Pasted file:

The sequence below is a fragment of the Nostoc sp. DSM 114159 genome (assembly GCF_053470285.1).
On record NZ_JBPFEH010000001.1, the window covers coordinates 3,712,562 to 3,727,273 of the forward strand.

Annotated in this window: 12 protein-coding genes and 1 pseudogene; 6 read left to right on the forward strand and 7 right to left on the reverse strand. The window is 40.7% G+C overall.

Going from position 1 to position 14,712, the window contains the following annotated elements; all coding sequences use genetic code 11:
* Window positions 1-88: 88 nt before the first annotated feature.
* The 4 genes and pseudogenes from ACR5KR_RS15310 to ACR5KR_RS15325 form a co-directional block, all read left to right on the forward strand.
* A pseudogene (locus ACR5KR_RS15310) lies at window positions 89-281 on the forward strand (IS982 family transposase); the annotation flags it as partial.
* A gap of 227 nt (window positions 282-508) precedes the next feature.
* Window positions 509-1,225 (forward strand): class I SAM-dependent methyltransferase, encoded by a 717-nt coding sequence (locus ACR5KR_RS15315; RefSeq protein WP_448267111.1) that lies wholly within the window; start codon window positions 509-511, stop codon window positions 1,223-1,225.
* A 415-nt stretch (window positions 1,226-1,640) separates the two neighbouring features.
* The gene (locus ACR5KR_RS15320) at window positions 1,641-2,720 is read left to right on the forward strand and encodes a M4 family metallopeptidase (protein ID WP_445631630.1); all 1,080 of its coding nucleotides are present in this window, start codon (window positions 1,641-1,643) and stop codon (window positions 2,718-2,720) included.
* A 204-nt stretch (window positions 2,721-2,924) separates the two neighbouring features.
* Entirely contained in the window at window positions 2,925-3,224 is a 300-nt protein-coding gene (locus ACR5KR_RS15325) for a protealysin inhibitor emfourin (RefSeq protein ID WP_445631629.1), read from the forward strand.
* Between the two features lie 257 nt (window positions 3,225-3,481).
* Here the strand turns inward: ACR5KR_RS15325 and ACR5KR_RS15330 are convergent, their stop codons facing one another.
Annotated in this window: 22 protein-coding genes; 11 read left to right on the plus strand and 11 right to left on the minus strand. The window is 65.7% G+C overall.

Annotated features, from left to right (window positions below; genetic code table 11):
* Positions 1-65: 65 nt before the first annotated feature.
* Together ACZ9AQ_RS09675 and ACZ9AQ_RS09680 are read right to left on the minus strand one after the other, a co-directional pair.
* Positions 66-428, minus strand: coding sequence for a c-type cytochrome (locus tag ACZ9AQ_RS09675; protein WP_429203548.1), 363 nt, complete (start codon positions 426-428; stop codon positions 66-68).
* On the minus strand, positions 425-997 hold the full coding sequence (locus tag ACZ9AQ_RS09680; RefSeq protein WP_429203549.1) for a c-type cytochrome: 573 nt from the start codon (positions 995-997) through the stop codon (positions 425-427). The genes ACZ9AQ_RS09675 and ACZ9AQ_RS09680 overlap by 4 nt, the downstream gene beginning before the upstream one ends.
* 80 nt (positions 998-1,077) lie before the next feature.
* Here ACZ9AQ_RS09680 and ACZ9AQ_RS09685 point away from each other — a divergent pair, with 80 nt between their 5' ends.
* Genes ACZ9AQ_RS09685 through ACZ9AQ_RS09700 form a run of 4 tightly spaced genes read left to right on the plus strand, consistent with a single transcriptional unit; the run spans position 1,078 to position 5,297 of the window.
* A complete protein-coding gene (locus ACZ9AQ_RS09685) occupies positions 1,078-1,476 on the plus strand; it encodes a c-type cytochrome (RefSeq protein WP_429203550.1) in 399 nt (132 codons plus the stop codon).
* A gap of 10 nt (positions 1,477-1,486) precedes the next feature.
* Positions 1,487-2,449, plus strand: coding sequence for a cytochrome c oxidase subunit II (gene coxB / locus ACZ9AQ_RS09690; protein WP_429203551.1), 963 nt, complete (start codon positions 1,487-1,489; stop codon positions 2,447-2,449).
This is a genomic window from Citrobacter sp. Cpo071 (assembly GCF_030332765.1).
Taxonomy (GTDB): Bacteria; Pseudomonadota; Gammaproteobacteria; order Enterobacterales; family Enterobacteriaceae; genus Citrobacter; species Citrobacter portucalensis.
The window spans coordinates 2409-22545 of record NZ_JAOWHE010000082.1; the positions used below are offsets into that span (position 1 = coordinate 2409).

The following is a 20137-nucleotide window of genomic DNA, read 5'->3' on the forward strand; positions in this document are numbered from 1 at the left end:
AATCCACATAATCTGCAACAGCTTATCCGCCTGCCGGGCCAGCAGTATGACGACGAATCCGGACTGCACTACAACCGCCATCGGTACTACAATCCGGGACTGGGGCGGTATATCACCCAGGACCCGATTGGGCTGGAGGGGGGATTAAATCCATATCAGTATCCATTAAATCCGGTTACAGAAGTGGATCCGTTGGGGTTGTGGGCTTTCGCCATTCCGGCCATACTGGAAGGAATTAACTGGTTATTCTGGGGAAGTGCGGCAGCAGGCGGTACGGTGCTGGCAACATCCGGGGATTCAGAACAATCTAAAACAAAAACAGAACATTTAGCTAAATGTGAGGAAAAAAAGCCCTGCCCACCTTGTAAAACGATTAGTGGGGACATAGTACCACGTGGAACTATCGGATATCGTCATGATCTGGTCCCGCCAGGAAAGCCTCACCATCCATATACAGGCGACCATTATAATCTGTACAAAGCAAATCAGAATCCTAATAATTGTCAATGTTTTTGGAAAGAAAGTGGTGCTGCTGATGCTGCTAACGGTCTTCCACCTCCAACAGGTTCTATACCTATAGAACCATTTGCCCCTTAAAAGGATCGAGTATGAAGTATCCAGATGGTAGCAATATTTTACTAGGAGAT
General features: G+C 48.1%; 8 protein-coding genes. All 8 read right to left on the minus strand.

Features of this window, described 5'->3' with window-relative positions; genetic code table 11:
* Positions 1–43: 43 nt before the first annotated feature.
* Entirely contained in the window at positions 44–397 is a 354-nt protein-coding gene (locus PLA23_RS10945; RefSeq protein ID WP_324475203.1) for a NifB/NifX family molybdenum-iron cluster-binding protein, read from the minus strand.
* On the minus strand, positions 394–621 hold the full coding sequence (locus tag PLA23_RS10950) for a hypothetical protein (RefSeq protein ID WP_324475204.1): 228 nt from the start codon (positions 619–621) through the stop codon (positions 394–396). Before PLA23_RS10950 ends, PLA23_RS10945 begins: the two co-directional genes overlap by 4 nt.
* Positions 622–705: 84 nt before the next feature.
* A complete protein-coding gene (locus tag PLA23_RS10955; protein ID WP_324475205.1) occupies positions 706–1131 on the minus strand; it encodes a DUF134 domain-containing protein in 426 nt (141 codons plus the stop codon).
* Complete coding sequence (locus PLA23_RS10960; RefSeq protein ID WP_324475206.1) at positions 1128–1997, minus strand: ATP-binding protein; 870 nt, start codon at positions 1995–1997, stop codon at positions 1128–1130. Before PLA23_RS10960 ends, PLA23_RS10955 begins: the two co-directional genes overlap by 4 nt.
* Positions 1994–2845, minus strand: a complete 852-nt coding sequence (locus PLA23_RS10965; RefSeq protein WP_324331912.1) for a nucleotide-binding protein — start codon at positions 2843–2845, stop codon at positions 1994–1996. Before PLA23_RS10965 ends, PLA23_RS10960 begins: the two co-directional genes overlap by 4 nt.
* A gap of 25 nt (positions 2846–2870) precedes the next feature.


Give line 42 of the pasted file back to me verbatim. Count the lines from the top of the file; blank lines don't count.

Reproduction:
* A gap of 25 nt (positions 2846–2870) precedes the next feature.